Nimes, Or Nismes (anc. Nemausus), a city of France, in Languedoc, capital of the department of Gard, 27 m. N. E. of Montpellier and 62 m. N. W. of Marseilles; pop. in 1872, 63,-394. The city proper is small and irregularly laid out, with narrow streets and ill-built houses; but its three suburbs, one of which, called the Cours Neuf, is larger than the city itself, present a finer aspect, having wide, straight avenues, fine public walks, and handsome buildings. No other town in France can compare with Nimes for its ancient Roman edifices. The maison carree, so called from its rectangular form, is a beautiful Corinthian temple nearly in the centre of the city. It suffered greatly during the middle ages, but since 1789 has been restored. In 1823 it was converted into a museum of paintings and antiquities, called the musée Marie Therese. The amphitheatre, or les arénes, is one of the most perfect structures of its kind extant. It has from 32 to 35 ranges of seats, and was capable of accommodating from 17,000 to 23,000 spectators. It was used as a fortress by the Visigoths and the Saracens, when attacked by the Franks; during the following centuries it was also occupied as a stronghold.
About 2,000 persons had established their abode within this building, when in 1809 it was cleared by order of the prefect; and in 1858 its restoration was begun. The tour magne (turris magna) is the remnant of a tower which flanked the ancient walls. The boulevards now occupy the site of the ramparts, but portions of them are still extant in the porte d'Aiiguste and porte de France, two Roman gates, the former of which is ornamented with sculptures. To these monuments must be added a ruined nymplimim, a fane dedicated to the nymphs, which communicated with a neighboring bath for women, the remains of which have been taken for those of a temple of Diana. The magnificent aqueduct, known as the pont du Gard, is in the vicinity of Nimes. (See Aqueduct, vol. i., p. 613.) Among the edifices of a later period are the cathedral, begun in the 11th century, but constructed chiefly in the 16th and 17th, occupying the site of a temple of Apollo; the church of St. Paul; the palace of justice; the general hospital; the Hôtel-Dieu, rebuilt in 1830; the public library; the central house of detention, which is the citadel built by Vauban over the remains of the old Fort Rohan erected in 1629 by the Huguenots; and the fine monumental fountain by Pradier, erected in 1851, on the esplanade.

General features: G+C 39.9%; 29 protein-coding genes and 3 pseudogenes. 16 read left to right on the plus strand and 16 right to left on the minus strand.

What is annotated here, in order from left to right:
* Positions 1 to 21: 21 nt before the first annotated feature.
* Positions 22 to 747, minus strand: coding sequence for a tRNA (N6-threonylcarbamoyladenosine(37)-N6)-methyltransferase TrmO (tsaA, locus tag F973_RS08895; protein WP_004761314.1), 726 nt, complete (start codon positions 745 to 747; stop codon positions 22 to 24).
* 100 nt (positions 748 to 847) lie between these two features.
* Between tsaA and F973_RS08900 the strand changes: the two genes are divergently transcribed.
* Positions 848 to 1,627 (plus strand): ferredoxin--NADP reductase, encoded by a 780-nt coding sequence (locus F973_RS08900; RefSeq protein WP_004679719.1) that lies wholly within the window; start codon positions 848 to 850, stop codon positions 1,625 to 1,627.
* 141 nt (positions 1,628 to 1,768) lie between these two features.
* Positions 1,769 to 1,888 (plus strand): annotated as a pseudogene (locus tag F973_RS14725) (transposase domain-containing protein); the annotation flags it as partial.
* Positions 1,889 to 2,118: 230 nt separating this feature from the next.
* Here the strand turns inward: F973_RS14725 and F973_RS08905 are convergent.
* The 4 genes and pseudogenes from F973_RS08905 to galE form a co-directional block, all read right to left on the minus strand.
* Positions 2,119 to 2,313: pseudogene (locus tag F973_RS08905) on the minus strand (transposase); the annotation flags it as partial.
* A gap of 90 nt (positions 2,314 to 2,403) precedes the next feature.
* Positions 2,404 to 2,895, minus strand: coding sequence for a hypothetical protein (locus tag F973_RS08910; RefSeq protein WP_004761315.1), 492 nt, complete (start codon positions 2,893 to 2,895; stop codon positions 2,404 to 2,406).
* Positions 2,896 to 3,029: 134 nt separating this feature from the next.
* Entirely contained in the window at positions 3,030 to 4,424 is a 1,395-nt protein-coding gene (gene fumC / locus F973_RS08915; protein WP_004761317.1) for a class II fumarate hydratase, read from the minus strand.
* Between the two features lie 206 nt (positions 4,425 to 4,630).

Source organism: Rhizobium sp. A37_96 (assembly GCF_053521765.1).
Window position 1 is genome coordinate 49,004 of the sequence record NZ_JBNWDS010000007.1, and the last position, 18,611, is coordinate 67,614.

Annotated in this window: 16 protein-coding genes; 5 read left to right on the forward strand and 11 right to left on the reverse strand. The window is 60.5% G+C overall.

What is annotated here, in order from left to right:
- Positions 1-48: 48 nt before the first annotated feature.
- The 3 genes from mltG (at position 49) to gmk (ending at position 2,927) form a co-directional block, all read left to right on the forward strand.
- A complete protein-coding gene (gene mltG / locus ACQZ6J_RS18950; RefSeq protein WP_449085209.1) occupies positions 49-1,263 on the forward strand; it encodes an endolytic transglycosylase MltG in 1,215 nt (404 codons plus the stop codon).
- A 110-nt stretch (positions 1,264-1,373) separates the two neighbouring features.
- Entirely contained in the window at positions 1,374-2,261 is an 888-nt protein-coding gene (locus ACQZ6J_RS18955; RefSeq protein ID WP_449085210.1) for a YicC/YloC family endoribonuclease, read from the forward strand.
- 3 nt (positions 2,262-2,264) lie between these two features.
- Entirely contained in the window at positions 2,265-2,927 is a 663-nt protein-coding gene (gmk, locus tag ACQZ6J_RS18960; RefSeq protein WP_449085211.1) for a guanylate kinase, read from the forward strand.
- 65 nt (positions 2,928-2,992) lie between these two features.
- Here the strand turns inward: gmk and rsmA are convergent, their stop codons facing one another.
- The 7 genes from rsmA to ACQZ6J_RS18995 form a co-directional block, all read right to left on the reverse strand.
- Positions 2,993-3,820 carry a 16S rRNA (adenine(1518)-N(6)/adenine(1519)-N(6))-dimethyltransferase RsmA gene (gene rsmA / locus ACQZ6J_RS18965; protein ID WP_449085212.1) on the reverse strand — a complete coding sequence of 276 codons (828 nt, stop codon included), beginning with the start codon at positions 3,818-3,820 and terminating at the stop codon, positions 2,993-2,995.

In the public garden is still to be seen the fountain that furnished the Roman baths with water. Nimes is the seat of a bishop, and has a high court, tribunals of primary jurisdiction and commerce, a departmental academy, several learned institutions, a lyceum or college, a normal school, a theological seminary, schools of drawing, chemistry and physics, geometry and mechanics as applied to the arts, a society of medicine, a public library of 50,000 volumes, and a cabinet of natural history. Nîmes employs 10,000 operatives in different departments of industry; and its trade in wine and spirits amounts to $1,400,000 a year, and in other articles to more than $3,000,000. It is the great southern mart for raw and manufactured silk. A conseil deprud'hommes and a chamber of commerce watch over the interests of workmen and manufacturers. - Nimes was occupied by the Romans in 121 B. C. It was already one of the most important cities of Gaul and the capital of the Volcae Arecomici. Augustus, Tiberius, Trajan, Hadrian, Antoninus, and Diocletian contributed to its embellishment.
But, pillaged by the Vandals, occupied by the Visigoths from 465 to 507, and then by the Franks, taken by the Saracens, from whom it was wrested by Charles Martel in 737, visited by the Norman pirates, ill treated by its feudal lords, it dwindled away, until in the 14th century its population scarcely amounted to 400. Francis I. assisted in its restoration. Most of its new inhabitants being Huguenots, it suffered during the religious wars, and was severely treated by Louis XIII. and Louis XIV. It was also involved in bloody conflicts in 1791 and 1815.
Maison Carrée, Nimes.
The Amphitheatre of Nimes.